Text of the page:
xDSL Variants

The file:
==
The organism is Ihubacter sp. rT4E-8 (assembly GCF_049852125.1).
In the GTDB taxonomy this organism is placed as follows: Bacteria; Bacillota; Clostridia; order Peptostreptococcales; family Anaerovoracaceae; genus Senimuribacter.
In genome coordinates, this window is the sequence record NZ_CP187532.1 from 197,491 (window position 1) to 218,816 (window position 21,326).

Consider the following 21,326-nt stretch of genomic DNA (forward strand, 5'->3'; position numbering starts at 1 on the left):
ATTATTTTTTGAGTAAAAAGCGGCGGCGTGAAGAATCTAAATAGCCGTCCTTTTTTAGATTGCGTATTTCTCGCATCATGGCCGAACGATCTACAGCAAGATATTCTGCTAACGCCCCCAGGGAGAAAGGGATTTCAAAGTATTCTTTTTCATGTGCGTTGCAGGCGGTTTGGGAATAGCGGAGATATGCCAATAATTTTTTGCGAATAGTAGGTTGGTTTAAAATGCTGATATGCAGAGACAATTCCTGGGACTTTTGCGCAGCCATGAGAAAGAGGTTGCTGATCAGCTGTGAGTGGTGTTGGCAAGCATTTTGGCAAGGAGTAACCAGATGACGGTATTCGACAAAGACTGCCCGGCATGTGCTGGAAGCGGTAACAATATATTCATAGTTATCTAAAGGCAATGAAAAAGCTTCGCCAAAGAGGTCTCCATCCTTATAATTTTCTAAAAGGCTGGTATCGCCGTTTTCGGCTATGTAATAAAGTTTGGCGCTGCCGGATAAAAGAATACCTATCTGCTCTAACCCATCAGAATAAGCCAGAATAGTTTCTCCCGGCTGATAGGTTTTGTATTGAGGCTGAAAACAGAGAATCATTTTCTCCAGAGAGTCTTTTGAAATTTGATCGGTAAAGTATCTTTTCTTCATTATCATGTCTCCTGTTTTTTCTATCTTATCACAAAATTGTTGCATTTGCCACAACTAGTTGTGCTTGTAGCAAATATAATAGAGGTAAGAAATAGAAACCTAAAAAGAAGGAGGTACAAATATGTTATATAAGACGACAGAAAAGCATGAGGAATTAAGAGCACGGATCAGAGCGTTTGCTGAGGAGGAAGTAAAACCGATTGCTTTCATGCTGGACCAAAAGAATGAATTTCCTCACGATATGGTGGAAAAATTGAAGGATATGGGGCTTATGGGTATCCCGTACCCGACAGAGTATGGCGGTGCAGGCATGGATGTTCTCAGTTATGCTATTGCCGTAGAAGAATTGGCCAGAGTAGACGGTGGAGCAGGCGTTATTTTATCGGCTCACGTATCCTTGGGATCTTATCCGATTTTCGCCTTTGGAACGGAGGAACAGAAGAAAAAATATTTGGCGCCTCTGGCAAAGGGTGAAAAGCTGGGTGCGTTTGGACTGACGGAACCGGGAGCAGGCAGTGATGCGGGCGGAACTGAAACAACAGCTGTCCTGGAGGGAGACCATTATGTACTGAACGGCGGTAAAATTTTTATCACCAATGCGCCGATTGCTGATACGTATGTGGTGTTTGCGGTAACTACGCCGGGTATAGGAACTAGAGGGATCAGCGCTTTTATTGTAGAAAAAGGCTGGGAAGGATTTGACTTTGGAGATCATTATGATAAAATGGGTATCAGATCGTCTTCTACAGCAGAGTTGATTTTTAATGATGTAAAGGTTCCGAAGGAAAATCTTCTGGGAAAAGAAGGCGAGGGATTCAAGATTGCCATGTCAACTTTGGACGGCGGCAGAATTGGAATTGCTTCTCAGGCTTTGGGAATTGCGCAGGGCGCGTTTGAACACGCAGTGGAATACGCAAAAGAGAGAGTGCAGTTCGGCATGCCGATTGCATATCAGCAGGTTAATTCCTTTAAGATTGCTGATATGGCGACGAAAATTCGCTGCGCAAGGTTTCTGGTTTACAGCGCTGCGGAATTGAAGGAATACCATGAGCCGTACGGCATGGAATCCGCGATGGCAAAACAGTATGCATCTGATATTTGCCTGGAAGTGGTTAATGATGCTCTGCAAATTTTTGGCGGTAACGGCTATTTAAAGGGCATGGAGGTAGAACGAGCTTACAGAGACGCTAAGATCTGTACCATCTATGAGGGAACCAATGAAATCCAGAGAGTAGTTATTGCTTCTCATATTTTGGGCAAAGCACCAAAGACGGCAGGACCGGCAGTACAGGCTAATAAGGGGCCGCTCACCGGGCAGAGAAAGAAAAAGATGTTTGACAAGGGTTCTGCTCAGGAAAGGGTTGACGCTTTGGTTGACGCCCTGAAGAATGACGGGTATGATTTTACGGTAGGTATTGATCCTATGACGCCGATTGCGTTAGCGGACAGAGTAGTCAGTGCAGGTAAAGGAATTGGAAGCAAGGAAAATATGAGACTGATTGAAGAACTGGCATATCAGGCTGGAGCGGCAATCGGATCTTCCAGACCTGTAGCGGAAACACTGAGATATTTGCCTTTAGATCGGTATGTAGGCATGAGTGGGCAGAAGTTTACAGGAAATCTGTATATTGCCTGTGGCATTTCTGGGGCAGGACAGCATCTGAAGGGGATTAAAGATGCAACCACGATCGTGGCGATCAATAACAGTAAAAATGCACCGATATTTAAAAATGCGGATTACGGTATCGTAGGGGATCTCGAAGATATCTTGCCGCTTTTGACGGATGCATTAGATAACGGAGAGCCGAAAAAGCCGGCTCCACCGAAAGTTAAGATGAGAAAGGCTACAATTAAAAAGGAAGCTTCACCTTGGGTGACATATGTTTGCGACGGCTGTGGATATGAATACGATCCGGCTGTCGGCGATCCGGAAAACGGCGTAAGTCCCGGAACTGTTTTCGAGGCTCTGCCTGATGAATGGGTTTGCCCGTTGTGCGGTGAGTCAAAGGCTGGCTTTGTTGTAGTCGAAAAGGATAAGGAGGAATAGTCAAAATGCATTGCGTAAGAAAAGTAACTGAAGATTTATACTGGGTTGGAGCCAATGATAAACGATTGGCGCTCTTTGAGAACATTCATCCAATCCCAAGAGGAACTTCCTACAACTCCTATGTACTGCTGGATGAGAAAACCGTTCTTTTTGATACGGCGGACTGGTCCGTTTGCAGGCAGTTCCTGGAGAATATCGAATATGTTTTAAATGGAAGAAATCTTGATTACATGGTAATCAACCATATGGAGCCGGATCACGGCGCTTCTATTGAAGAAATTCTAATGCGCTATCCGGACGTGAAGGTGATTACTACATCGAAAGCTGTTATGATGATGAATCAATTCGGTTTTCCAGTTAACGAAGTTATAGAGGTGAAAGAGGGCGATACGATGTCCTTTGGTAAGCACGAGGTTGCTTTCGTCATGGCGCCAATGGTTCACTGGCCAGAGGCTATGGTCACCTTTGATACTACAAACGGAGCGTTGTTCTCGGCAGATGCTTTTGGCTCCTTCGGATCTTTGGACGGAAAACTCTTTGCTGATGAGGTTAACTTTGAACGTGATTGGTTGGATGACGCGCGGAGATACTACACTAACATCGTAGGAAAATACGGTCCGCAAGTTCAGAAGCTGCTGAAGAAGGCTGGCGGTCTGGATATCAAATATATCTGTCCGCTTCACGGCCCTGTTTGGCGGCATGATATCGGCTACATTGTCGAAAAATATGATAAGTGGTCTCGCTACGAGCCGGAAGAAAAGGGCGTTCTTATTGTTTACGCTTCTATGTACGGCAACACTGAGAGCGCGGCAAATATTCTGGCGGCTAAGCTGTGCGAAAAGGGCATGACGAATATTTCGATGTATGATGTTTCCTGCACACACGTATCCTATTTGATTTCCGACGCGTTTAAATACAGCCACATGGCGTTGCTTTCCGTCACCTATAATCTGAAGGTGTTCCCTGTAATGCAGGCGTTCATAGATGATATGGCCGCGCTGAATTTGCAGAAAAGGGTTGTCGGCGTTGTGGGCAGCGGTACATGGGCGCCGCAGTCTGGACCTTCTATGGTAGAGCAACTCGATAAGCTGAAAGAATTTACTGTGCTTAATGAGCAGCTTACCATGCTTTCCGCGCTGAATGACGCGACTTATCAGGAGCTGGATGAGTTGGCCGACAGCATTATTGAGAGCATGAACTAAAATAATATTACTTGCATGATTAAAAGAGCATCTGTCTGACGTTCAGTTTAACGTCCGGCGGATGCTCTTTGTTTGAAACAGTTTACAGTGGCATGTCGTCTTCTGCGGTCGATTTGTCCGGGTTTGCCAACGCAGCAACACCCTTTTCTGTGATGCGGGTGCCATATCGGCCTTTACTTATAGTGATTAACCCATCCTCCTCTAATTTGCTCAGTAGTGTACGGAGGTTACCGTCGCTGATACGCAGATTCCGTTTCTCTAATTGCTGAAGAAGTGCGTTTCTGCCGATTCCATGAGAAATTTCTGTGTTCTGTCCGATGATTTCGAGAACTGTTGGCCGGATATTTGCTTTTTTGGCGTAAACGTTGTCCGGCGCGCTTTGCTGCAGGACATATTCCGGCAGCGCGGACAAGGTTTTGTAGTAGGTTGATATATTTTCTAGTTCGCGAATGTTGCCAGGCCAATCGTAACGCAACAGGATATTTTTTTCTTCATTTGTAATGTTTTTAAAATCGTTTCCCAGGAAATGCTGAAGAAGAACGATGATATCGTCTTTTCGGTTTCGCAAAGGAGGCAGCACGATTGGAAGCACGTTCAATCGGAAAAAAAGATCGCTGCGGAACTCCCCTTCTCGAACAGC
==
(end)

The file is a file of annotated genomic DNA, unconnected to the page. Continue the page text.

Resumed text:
RADSL, like ADSL, operates faster in one direction than in the other and has the same transmission limits as ADSL. But as its name suggests, it adjusts transmission speed according to the length and quality of the local line. Connection speed is established when the line syncs up or is set by a signal from the central office. HDSL technology is symmetric, meaning that it furnishes the same amount of bandwidth both upstream and downstream. The most mature of the xDSL approaches, HDSL has already been implemented in telephone company feeder plant (the lines that extend from central offices to remote nodes) and also in campus environments. Because of its speed – T1 over two twisted pairs of wiring, and E1 (2.048 Mbit/s) over three – HDSL is commonly deployed as an alternative to T1/E1 with repeaters. At 12,000 feet, HDSL’s operating distance is shorter than ADSL’s, but carriers can install signal repeaters to extend its useful range (typically by 3,000 to 4,000 feet). SDSL is essentially the same as HDSL with two notable exceptions: it uses a single wire pair and has a maximum operating range of 10,000 feet. In the autumn of 2002, amidst claims that it had been deliberately delaying bringing SDSL services to market so as to protect its lucrative leased line business, UK telco BT announced trials of an SDLS service that would provide 2Mbit/s of bandwidth in both directions over a dedicated copper line. VDSL is the fastest DSL technology. It delivers downstream rates of 13 to 52 Mbit/s and upstream rates of 1.6 to 2.3 Mbit/s over a single wire pair. However,...

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